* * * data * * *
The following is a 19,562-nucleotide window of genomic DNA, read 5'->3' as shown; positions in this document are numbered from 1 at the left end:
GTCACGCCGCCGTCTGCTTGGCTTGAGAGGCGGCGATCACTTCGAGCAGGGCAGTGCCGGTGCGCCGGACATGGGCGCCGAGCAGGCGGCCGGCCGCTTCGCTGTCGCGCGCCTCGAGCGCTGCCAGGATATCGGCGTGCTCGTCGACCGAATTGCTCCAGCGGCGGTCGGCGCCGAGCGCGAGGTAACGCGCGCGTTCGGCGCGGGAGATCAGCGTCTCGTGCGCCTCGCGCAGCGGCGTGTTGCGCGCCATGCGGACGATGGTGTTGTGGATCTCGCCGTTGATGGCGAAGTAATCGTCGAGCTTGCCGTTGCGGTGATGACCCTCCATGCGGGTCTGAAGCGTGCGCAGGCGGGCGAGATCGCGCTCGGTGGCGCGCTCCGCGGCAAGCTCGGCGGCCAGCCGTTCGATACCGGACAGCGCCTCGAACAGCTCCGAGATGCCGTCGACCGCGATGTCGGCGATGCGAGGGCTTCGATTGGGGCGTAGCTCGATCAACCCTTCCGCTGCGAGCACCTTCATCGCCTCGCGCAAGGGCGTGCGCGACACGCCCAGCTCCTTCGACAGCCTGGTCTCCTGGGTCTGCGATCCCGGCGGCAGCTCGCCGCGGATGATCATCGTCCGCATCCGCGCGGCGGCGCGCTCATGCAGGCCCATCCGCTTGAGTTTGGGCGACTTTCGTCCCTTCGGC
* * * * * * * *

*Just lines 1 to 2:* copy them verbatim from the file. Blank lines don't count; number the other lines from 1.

The following is a 19,562-nucleotide window of genomic DNA, read 5'->3' as shown; positions in this document are numbered from 1 at the left end:
GTCACGCCGCCGTCTGCTTGGCTTGAGAGGCGGCGATCACTTCGAGCAGGGCAGTGCCGGTGCGCCGGACATGGGCGCCGAGCAGGCGGCCGGCCGCTTCGCTGTCGCGCGCCTCGAGCGCTGCCAGGATATCGGCGTGCTCGTCGACCGAATTGCTCCAGCGGCGGTCGGCGCCGAGCGCGAGGTAACGCGCGCGTTCGGCGCGGGAGATCAGCGTCTCGTGCGCCTCGCGCAGCGGCGTGTTGCGCGCCATGCGGACGATGGTGTTGTGGATCTCGCCGTTGATGGCGAAGTAATCGTCGAGCTTGCCGTTGCGGTGATGACCCTCCATGCGGGTCTGAAGCGTGCGCAGGCGGGCGAGATCGCGCTCGGTGGCGCGCTCCGCGGCAAGCTCGGCGGCCAGCCGTTCGATACCGGACAGCGCCTCGAACAGCTCCGAGATGCCGTCGACCGCGATGTCGGCGATGCGAGGGCTTCGATTGGGGCGTAGCTCGATCAACCCTTCCGCTGCGAGCACCTTCATCGCCTCGCGCAAGGGCGTGCGCGACACGCCCAGCTCCTTCGACAGCCTGGTCTCCTGGGTCTGCGATCCCGGCGGCAGCTCGCCGCGGATGATCATCGTCCGCATCCGCGCGGCGGCGCGCTCATGCAGGCCCATCCGCTTGAGTTTGGGCGACTTTCGTCCCTTCGGC